18 November 2003
The socialization of a climbing partnership is a tricky
thing. There are just so many things about which two
people can feel differently--style, difficulty, long
approaches, how much to carry, one rope or two, lead
racks, whether and what to eat, and so on--it's amazing
we ever get to the top of anything together. Or even to
It starts with a conversation that slowly becomes a
negotiation. Sometimes it's a dance on tiptoes;
sometimes it's two full-antlered bull moose circling
warily. Sometimes one or both people say they don't much
care, and sometimes they even mean it. Sometimes the
socialization is mutual, other times more one way than
The socialization of a climbing partnership with Las
Vegas Larry--Larry DeAngelo that is--is more or less
unlikely, more or less onerous, and more or less one-
way, depending largely on the type of climber *you* are.
Larry himself hasn't changed much in 30 years of
climbing. Undeniably, the list of things he needs to put
onto the table early on in the socialization dance is
longer than most of us have, and things that used to
need no discussion now do. A "harness" made of blue
webbing. Hip belays. No helmet (of course). A rack that
by any standard is thin, filled with old Forrest Titons,
and Dolt nuts (more about these later)--made even
thinner by stringing several each to homemade two-foot
slings. Doubling as one's extra runners, that reduces
even more quickly one's placement options over long Red
Larry's route selections, and 30-year-old climbing
ethic, can also be disconcerting, though only to the
unsocialized. In hindsight I shouldn't have been
surprised on our first day climbing together a few years
ago. After simulclimbing the first several hundred feet
of an obscure route named Sunflower, which starts
halfway up Solar Slab, I found Larry hip belaying me on
a small ledge with no anchor whatsoever--no placements
were to be had. "I had a good seat," he told me as I sat
down next to him on the three-feet-deep ledge. "I think
I could have held a fall." And after all, the climbing
was low fifth class. As was the first 20 feet of
unprotectable climbing until a bolt on the next pitch,
my lead. Anyway, the leader must not fall, right?
Even though my climbing career started in the early
1990s, well after the time of webbing harnesses and hip
belays, I found Larry's habits charming instead of
terrifying, and we've climbed together a couple of times
more, always tied to my business trips to the city of
sin. For some reason we didn't get to climb together
when I went to Red Rocks last spring on a pure climbing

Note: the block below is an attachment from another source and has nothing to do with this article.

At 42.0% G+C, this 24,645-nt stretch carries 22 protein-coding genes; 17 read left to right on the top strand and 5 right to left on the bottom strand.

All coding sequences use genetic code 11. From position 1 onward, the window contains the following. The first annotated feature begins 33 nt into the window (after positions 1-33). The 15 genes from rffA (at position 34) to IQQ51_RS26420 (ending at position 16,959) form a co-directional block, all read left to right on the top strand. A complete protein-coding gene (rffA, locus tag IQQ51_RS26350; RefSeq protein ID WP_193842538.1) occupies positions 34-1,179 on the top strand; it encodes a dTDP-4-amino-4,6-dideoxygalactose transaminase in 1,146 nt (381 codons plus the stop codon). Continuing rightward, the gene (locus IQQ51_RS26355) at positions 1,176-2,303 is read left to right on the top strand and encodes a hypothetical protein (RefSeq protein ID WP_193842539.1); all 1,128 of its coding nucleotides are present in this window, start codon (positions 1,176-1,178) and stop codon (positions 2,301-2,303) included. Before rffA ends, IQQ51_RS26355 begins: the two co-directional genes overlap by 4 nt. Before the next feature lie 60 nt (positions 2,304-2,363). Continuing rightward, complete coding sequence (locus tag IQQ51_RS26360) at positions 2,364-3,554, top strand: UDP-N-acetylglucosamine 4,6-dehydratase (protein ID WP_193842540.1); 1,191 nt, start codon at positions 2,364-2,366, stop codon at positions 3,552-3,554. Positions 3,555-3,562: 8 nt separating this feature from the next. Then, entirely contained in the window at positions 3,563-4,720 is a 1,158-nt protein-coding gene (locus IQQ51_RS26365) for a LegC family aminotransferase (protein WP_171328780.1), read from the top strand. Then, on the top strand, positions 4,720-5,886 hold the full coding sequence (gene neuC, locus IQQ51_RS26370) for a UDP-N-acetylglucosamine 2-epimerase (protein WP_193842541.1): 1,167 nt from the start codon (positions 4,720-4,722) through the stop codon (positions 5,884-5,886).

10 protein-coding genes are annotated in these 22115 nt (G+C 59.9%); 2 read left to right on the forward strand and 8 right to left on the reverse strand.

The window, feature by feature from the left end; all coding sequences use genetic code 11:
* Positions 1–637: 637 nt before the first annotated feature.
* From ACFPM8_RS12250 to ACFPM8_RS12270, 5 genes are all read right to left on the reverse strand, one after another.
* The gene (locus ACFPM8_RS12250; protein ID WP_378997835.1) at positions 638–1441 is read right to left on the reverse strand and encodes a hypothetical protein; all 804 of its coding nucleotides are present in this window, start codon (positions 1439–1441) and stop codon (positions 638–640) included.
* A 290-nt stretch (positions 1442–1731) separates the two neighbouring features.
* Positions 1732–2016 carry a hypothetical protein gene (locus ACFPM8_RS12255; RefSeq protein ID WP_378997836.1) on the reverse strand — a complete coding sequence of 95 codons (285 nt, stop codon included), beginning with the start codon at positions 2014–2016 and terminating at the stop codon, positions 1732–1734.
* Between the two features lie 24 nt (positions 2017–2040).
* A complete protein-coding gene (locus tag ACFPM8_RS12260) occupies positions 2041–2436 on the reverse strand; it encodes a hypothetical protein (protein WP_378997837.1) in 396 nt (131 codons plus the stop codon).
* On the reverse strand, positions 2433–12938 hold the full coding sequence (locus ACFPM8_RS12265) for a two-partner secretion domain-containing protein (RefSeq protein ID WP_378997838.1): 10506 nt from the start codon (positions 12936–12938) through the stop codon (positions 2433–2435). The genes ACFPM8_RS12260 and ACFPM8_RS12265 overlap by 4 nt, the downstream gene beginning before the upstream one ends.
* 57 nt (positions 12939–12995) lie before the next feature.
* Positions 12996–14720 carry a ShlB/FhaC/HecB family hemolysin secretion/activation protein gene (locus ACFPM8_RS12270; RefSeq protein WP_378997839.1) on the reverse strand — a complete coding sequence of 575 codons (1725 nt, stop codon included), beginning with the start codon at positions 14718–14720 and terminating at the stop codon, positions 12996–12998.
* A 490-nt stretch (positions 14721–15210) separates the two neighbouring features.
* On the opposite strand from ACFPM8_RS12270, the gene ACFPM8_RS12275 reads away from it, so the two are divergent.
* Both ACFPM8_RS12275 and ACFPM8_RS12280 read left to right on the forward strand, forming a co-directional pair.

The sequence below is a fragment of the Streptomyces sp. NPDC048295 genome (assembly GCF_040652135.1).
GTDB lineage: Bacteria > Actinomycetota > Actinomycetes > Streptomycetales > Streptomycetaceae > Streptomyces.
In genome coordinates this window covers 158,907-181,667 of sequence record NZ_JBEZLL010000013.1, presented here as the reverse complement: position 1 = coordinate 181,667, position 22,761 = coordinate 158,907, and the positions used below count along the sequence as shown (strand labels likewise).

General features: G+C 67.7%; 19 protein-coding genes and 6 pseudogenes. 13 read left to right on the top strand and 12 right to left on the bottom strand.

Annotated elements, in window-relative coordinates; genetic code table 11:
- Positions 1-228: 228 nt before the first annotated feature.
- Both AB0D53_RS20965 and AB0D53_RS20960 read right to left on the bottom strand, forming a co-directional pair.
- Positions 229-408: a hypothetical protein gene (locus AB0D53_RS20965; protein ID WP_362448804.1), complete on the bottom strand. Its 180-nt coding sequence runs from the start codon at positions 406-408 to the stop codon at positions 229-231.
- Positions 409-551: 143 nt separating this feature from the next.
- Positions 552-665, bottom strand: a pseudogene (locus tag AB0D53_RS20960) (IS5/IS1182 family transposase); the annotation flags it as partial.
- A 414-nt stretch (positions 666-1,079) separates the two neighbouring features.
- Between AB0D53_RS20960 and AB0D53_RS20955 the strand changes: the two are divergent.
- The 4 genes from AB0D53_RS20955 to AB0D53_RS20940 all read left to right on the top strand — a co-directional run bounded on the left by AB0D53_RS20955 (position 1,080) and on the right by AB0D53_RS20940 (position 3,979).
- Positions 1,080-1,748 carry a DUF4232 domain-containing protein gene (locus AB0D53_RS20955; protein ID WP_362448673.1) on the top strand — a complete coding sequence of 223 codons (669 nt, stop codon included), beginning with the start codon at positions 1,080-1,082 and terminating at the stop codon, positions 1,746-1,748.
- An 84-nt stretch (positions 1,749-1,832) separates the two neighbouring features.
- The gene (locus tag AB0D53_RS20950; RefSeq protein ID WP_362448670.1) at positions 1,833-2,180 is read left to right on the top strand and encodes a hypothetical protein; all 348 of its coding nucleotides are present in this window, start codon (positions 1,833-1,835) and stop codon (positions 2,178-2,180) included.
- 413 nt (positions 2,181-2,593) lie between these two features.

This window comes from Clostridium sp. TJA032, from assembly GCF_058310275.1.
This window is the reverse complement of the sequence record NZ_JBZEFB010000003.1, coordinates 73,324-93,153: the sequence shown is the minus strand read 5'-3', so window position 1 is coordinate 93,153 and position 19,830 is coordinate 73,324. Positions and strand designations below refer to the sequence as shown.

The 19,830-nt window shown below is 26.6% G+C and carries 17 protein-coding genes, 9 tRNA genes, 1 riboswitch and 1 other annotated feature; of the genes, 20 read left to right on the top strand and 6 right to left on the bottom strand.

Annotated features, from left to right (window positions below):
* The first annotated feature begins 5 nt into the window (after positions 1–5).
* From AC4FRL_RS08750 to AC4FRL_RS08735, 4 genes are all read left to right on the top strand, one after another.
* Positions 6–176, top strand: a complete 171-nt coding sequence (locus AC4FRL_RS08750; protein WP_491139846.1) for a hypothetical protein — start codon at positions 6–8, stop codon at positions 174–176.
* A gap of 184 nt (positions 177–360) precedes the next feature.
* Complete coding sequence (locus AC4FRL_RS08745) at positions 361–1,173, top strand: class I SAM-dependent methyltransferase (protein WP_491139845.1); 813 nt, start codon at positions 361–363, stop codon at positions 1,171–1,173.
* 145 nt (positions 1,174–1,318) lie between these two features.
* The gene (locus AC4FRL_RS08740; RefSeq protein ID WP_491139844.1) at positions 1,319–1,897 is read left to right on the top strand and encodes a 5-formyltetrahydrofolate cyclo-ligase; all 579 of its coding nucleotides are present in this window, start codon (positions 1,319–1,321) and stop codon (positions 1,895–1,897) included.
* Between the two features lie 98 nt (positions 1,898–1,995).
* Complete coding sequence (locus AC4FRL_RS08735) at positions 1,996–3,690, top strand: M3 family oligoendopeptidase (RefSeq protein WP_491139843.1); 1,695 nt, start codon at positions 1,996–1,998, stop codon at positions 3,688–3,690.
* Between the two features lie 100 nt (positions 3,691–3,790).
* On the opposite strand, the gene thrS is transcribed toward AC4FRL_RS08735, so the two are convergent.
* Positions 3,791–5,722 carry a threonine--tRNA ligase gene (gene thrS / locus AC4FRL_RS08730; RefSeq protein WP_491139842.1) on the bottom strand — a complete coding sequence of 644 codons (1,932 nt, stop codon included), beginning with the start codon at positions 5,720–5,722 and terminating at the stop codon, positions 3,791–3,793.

I must have thought I was already fully socialized when,
earlier this month, email came back from Larry accepting
a one-day invitation for the following week. I had
written him that I would be in Vegas for the annual
Comdex conference. "Any chance you can get out? Long or
short, hard or easy, whatever, I just want to touch that
lovely sandstone again. Let me know." With the trust of
the socialized, I took at face value his reply: "Good to
hear from you! Yes. My particular 'whatever' at this
point is the Original Route on the Velvet Wall."
In hindsight, blessedly useless hindsight, I should have
been more suspicious. Don't get me wrong. I really meant
it when I wrote "whatever." And, after not finding the
route in the Swain guide, I had enough sense to send
back email asking how hard it was. I was told it was to
the left of Epinepherine, and there were some chimneys.
There was, in fact, no sandbagging by the socializer.
He also wrote back: "Joanne Urioste's guide rates the
Original Route as IV 5.9, so it is not an insignificant
undertaking (maybe 10-12 pitches plus 1000+ feet of 4th
For some reason I couldn't find my Urioste guidebook
before leaving. Whatever. A grade IV, on a short
November day. On Black Velvet Canyon's chilly north-
facing wall. *Whatever.* But after eating brunch at
Bonnie Springs with some non-climbing friends a few days
prior to my climbing date with Larry, the alarm bells
rang. Driving back on Charleston, I stopped in at the
climbing shop to take a peek at the guidebook. The route
isn't even in the index. I looked up Epinepherine, and
found it listed right next to it. Sure enough, the
Original Route starts a little differently, but climbs
all the hard chimneys of Epinepherine, breaking left
only after the top of the Tower is gained.
I called Larry that night. "You're insane," I told him.
"It's the same as climbing Epinepherine. In November."
Remembering Larry's rack, and not wanting to bring my
own for a single climbing day on a business trip, I
asked, "Are you willing to lead all the chimney
pitches?" "I would welcome the opportunity," he said, in
his particular way of speaking. It's a way that I, the
socialized, remembered. "I would wel-come the op-pour-
tune-it-y," is what he said. "Okay," I told him.
* * *
Larry picks me up from my hotel promptly at 4:45.
There's a single car already parked at the trailhead.
A late-autumn weekday. The sun is already coming up as
we hike in. There's more water in the canyon than I
remembered from my odyssey up Epinepherine the previous
April. On that occasion, my partner from back home and
I had done the mammoth route in a day. A day and five
minutes, to be precise--car to car in 24 hours and
5 minutes. This time, the plan was to do almost the
same route and get down before dark. Back in April, with
hours more daylight, Mark missed his 1:00 a.m. flight
back home. This time, I had a business dinner at 7:30
that I warned my colleagues I "might be a little late
for--if so, start without me." At least Larry knew the
descent. Five or so hours of our epic day was taken up